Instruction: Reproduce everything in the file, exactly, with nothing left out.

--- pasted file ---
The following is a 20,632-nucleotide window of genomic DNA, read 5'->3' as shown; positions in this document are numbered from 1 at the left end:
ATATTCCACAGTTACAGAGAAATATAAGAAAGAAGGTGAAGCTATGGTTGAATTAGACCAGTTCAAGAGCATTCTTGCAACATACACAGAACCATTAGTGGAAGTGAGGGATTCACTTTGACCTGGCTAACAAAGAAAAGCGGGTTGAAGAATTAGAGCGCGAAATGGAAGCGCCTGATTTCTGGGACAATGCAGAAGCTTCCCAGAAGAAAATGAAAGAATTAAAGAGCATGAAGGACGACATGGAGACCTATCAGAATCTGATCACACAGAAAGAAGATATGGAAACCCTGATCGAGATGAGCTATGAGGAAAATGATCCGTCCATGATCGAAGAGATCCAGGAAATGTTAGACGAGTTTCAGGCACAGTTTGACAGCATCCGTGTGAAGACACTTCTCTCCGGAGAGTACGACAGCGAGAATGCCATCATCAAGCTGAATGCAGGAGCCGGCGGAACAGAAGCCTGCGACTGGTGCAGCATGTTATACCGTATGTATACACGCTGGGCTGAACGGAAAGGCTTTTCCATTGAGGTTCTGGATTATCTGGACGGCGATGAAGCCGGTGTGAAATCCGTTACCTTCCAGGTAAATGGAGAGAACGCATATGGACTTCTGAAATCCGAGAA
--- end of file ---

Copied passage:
The following is a 20,632-nucleotide window of genomic DNA, read 5'->3' as shown; positions in this document are numbered from 1 at the left end:
ATATTCCACAGTTACAGAGAAATATAAGAAAGAAGGTGAAGCTATGGTTGAATTAGACCAGTTCAAGAGCATTCTTGCAACATACACAGAACCATTAGTGGAAGTGAGGGATTCACTTTGACCTGGCTAACAAAGAAAAGCGGGTTGAAGAATTAGAGCGCGAAATGGAAGCGCCTGATTTCTGGGACAATGCAGAAGCTTCCCAGAAGAAAATGAAAGAATTAAAGAGCATGAAGGACGACATGGAGACCTATCAGAATCTGATCACACAGAAAGAAGATATGGAAACCCTGATCGAGATGAGCTATGAGGAAAATGATCCGTCCATGATCGAAGAGATCCAGGAAATGTTAGACGAGTTTCAGGCACAGTTTGACAGCATCCGTGTGAAGACACTTCTCTCCGGAGAGTACGACAGCGAGAATGCCATCATCAAGCTGAATGCAGGAGCCGGCGGAACAGAAGCCTGCGACTGGTGCAGCATGTTATACCGTATGTATACACGCTGGGCTGAACGGAAAGGCTTTTCCATTGAGGTTCTGGATTATCTGGACGGCGATGAAGCCGGTGTGAAATCCGTTACCTTCCAGGTAAATGGAGAGAACGCATATGGACTTCTGAAATCCGAGAA